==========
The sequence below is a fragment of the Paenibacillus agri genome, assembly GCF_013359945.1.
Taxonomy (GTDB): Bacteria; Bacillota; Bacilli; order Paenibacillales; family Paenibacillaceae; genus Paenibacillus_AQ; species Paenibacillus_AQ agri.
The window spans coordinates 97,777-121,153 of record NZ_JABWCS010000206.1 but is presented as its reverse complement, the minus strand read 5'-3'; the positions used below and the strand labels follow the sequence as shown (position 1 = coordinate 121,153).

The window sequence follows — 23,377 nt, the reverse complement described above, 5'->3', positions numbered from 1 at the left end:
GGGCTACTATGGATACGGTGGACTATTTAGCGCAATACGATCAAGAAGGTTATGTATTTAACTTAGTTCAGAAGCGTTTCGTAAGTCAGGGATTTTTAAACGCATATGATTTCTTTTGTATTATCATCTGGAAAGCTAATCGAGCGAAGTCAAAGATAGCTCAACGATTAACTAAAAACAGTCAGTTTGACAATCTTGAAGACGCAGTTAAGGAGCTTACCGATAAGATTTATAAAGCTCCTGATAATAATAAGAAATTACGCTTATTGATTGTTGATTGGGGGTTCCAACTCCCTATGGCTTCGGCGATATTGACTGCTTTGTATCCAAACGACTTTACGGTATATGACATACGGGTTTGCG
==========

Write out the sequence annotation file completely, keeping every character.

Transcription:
The sequence below is a fragment of the Paenibacillus agri genome, assembly GCF_013359945.1.
Taxonomy (GTDB): Bacteria; Bacillota; Bacilli; order Paenibacillales; family Paenibacillaceae; genus Paenibacillus_AQ; species Paenibacillus_AQ agri.
The window spans coordinates 97,777-121,153 of record NZ_JABWCS010000206.1 but is presented as its reverse complement, the minus strand read 5'-3'; the positions used below and the strand labels follow the sequence as shown (position 1 = coordinate 121,153).

The window sequence follows — 23,377 nt, the reverse complement described above, 5'->3', positions numbered from 1 at the left end:
GGGCTACTATGGATACGGTGGACTATTTAGCGCAATACGATCAAGAAGGTTATGTATTTAACTTAGTTCAGAAGCGTTTCGTAAGTCAGGGATTTTTAAACGCATATGATTTCTTTTGTATTATCATCTGGAAAGCTAATCGAGCGAAGTCAAAGATAGCTCAACGATTAACTAAAAACAGTCAGTTTGACAATCTTGAAGACGCAGTTAAGGAGCTTACCGATAAGATTTATAAAGCTCCTGATAATAATAAGAAATTACGCTTATTGATTGTTGATTGGGGGTTCCAACTCCCTATGGCTTCGGCGATATTGACTGCTTTGTATCCAAACGACTTTACGGTATATGACATACGGGTTTGCG